BlackBerry maker Research In Motion Ltd.'s (RIMM) PlayBook tablet won't be available until the first quarter of 2011, but many companies are already considering how to deploy it and plan to begin testing the device soon.
"I actually got my hands on the first unit today, and will get demo devices in December," said Dave Codack, vice president of Employee Technology and Network Services at TD Bank Financial Group.
Candidates for a PlayBook at TD include executives, knowledge workers who use basic productivity applications like Microsoft Word, mortgage specialists who deal directly with customers and contact-center employees who use basic applications to service customers, Codack said.
It's too soon to say how many PlayBooks TD will deploy, but a key factor will be the extent to which it can supplant laptops, he said. If it can serve as a replacement, TD could end up providing PlayBooks to as many as 10%-15% of its 75,000 employees, he said. If not, it will have a "minimal footprint," he said.
The PlayBook is one of the more important product launches in RIM's 26-year history. A pioneer in the smartphone market, the Waterloo, Ontario firm is facing fierce competition from Apple Inc.'s (AAPL) iPhone juggernaut and a slew of devices running on Google Inc.'s (GOOG) Android operating system. The rival devices are making inroads in the corporate-smartphone market, which the BlackBerry has traditionally dominated.
RIM is fighting back, recently launching a new Blackberry operating system and overhauling its support for third-party-application developers. The company unveiled the PlayBook in September to compete in the tablet-computer market and defend its turf in the corporate market. A successful launch could restore RIM's cachet and prop up flagging North American sales. A flop could mean further erosion in the corporate market and accelerate the perception of RIM as an also-ran.
RIM co-Chief Executive Jim Balsillie said last week that the PlayBook will sell for less than US$500. The iPad starts at US$499.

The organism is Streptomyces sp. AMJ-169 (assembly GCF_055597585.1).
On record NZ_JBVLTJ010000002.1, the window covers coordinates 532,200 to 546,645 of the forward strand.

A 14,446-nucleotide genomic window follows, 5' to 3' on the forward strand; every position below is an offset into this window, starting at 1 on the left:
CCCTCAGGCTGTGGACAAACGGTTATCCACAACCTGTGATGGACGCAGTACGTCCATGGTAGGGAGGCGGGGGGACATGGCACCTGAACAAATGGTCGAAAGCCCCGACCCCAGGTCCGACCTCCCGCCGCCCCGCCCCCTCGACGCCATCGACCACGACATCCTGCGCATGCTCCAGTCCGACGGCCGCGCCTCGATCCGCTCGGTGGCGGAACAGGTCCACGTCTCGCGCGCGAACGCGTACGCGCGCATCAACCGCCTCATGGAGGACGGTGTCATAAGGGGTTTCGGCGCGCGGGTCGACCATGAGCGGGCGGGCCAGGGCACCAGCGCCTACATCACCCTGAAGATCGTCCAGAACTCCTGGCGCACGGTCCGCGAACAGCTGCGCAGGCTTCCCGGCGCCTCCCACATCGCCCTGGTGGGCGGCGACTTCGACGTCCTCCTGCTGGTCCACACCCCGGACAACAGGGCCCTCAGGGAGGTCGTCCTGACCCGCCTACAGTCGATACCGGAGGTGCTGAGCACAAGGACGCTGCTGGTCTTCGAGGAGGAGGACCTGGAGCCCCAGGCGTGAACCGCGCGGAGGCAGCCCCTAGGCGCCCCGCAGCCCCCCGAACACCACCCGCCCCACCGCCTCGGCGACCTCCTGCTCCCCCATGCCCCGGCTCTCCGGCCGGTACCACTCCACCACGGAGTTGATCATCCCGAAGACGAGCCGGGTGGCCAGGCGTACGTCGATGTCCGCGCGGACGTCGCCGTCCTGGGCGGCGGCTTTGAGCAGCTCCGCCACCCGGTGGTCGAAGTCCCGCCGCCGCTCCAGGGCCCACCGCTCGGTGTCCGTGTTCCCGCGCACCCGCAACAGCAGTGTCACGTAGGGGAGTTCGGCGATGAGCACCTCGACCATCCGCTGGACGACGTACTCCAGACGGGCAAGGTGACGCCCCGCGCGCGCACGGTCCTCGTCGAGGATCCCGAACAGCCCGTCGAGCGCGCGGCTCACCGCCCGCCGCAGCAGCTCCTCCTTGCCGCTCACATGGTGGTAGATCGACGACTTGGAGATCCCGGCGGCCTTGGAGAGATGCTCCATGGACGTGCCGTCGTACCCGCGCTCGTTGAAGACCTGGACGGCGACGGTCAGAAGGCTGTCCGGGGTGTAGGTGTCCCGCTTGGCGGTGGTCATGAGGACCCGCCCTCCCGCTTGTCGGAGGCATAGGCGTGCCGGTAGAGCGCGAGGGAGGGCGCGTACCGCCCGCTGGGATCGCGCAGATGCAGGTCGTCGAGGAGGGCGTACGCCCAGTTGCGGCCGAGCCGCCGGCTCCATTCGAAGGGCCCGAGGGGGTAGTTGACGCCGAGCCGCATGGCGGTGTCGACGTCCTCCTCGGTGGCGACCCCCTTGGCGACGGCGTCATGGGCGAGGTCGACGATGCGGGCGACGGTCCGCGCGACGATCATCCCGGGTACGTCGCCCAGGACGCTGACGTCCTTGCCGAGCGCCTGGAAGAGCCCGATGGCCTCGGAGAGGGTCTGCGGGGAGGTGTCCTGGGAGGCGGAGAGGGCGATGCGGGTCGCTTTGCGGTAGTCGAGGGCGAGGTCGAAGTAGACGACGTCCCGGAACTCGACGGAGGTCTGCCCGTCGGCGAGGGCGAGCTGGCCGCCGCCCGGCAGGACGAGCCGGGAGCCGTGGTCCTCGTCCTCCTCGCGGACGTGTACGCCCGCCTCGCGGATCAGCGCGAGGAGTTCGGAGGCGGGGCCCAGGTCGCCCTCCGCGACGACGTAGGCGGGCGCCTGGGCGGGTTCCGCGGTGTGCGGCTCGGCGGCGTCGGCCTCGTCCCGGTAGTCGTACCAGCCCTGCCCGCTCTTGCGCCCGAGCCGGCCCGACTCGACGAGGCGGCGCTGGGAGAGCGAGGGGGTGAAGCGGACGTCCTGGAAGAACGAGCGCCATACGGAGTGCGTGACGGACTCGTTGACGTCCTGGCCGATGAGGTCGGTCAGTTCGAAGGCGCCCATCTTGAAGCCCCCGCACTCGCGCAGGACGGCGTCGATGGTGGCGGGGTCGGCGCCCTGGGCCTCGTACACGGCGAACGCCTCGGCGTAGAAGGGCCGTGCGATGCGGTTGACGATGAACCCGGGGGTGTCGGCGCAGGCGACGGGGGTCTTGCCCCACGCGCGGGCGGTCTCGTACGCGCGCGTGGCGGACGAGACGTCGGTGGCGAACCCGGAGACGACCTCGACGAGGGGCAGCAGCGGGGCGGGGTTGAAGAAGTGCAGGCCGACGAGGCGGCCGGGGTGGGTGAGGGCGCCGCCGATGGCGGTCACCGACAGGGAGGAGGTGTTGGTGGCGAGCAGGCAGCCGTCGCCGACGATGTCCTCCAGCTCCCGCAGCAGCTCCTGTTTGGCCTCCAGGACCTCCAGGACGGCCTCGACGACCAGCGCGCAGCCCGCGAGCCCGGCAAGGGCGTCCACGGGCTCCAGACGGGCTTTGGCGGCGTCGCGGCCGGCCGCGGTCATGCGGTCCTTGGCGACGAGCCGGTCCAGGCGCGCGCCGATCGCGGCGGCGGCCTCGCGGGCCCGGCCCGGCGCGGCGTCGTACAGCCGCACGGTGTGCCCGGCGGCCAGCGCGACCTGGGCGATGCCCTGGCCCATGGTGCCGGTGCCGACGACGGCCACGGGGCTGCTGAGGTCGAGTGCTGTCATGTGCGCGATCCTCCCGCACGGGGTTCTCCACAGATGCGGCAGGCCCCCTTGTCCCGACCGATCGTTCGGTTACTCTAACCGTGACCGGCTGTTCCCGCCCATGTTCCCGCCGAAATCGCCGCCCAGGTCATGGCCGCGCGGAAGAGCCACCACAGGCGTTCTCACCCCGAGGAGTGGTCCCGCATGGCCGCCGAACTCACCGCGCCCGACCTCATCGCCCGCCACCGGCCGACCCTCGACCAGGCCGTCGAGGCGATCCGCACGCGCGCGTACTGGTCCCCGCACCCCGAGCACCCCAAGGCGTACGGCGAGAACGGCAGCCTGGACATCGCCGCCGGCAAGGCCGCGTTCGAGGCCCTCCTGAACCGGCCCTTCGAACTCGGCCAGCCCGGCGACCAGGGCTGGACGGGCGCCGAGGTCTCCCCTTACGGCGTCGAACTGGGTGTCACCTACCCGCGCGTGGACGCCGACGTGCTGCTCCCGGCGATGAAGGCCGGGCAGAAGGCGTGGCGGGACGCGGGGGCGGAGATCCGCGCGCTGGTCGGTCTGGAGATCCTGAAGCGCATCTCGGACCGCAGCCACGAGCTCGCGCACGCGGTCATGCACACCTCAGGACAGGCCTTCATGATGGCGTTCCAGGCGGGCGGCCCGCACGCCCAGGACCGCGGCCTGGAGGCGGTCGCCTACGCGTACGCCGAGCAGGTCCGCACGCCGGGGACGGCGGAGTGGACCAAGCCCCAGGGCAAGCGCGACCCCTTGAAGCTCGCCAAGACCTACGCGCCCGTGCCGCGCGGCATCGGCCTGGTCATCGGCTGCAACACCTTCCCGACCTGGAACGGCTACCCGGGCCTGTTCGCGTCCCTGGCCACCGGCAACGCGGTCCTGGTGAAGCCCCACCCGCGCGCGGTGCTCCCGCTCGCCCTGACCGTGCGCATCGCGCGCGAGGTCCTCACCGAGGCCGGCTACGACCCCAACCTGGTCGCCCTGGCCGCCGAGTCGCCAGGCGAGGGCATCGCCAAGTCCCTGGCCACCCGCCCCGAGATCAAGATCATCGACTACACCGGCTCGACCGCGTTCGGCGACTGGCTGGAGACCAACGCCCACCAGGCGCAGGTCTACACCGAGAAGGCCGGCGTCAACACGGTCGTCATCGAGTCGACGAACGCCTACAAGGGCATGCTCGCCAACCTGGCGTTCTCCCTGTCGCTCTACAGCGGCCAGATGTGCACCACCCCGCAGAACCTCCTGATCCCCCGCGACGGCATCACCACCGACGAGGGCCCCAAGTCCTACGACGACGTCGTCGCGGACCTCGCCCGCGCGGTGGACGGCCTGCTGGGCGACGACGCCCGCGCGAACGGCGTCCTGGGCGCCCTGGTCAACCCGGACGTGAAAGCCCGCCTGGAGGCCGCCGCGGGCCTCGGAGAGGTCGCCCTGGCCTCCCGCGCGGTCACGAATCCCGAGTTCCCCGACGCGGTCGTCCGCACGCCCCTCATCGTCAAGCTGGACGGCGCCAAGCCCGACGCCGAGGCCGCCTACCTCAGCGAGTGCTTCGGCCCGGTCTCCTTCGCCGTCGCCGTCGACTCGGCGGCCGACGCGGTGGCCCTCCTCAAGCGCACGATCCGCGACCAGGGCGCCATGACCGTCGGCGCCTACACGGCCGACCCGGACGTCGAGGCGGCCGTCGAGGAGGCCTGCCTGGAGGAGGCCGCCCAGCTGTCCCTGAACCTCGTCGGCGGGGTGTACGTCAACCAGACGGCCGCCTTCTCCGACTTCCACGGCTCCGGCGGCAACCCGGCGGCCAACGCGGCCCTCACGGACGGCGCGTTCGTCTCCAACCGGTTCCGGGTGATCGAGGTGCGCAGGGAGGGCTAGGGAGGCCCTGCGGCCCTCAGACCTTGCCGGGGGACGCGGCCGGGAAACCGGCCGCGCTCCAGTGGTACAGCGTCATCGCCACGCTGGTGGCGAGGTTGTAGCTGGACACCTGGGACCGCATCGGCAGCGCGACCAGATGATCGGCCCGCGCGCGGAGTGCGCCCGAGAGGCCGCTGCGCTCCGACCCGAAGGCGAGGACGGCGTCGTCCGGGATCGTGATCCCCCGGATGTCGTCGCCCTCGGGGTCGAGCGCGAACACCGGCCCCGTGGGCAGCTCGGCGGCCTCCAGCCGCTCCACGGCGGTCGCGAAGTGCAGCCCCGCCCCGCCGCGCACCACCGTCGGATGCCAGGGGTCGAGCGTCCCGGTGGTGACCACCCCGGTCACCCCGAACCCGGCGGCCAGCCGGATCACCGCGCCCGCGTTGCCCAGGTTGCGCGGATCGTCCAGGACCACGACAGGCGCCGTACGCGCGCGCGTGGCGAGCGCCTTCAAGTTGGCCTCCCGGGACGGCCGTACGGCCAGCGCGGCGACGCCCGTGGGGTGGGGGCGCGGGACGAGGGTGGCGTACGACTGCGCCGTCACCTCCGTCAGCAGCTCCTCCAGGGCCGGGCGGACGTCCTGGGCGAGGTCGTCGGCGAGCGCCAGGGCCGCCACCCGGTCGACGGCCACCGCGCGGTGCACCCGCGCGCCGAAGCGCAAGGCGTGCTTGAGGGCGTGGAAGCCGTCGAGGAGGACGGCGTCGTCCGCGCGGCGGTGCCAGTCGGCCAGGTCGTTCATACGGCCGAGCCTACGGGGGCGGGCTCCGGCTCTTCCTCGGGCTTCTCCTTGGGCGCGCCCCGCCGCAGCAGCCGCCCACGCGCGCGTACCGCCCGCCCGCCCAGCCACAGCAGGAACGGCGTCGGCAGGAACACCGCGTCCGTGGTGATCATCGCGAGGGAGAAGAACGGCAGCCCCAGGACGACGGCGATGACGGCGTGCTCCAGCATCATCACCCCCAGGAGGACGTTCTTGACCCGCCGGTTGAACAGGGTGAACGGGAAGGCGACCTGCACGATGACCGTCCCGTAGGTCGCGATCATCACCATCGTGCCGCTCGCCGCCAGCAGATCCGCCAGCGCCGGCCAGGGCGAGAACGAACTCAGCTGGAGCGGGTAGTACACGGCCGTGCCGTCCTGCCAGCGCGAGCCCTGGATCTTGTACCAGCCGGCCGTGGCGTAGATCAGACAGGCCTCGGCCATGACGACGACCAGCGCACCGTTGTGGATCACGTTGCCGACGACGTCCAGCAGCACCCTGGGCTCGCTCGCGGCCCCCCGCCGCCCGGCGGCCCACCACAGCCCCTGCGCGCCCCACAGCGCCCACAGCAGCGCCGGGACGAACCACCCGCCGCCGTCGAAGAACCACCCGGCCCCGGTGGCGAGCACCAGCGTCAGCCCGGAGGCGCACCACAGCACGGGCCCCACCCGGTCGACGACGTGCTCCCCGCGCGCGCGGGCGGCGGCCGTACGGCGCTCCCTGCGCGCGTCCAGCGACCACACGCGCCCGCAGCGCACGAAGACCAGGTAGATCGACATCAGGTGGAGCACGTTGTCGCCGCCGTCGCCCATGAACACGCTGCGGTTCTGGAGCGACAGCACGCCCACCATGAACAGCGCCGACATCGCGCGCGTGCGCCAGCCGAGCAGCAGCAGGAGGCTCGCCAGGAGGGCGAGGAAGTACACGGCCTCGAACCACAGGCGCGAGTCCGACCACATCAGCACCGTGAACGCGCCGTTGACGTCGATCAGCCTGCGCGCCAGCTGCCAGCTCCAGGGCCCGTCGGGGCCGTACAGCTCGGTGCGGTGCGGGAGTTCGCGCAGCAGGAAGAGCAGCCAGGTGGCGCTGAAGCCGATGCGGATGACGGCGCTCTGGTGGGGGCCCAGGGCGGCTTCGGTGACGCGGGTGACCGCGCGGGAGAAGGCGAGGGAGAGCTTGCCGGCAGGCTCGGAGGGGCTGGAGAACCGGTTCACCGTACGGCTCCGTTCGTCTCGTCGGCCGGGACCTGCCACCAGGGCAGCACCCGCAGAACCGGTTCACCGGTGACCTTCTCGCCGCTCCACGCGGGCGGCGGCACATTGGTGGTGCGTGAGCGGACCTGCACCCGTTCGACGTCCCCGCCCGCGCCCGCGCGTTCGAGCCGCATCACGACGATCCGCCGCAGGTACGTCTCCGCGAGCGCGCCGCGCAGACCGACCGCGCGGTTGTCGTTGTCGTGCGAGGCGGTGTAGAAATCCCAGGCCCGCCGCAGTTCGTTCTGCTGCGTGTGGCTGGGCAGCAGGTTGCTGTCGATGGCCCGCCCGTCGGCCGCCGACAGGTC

Sun Life Financial Inc.'s (SLF) Tom Reid said he anticipates ordering as many as 1,000 PlayBooks initially. Reid, senior vice president of Group Retirement Services at Sun Life, said the devices will be used to facilitate enrollment in retirement savings plans managed by the insurance provider.
Enrollment in those plans have traditionally involved paper forms that people often forget to fill out, he said. By using the PlayBook and a custom-designed application, people can enroll on the spot, increasing sign-up rates, he said. Sun Life is evaluating other ways to deploy the PlayBook, including for enrollment in other plans managed by the company or a sales-team tool, he said.
Security was a critical factor in choosing the PlayBook, Reid said. "It's got 128-bit encryption, and when you're thinking about security of our members' personal information, that had to be our No. 1 priority," he said.
Sun Life hasn't ordered the PlayBook yet, but a purchase order is likely since the company spent a lot of time and money developing its application for the device. "When the device is ready to ship, then we'll negotiate--as with any supplier--the terms under which we'll purchase them," he said.
Price is one reason Michael Wright is interested in the PlayBook. Wright, chief technology officer for the Denver International Airport, said he also likes the device's front and rear cameras for video conferencing. Its Flash capability will make for a superior Web-browsing experience, and obviate the need to pay developers to fit an application onto a device that doesn't support Flash, he said. "And we like the price point," he said.
The Denver airport will use the PlayBook to help enhance security operations, snow operations and for in-the-field maintenance, Wright said. He said he envisions deploying up to 300 tablets for the airport's 1,100 employees. Some of these will be iPads, he said, though he "hasn't given much thought" yet to how each device will be deployed.
TD's Codack said the company supports iPads but the device is not "industrial grade" from a corporate perspective. "There's a whole bunch of infrastructure required to manage (large-scale-device deployments) and...the iPad doesn't have that," he said.
By contrast, RIM's BlackBerry smartphone was built from the ground up as an enterprise product, Codack said. It allows companies a high degree of control over how the device is used and managed, and provides tight security, which is paramount for corporations, he said. "If it has the look and feel of an iPad with the kind of infrastructure that RIM provides, I think that's going to be appealing," he said.
A list of some companies/organizations evaluating the PlayBook:
TD Bank Financial Group
Sun Life Financial
ING Direct Canada
Denver International Airport
Colorado Department of Corrections
Stradley Ronon Stevens & Young, LLP
Lake Travis Independent School District, Austin, Texas
-By Stuart Weinberg; Dow Jones Newswires; 416-306-2026; email@example.com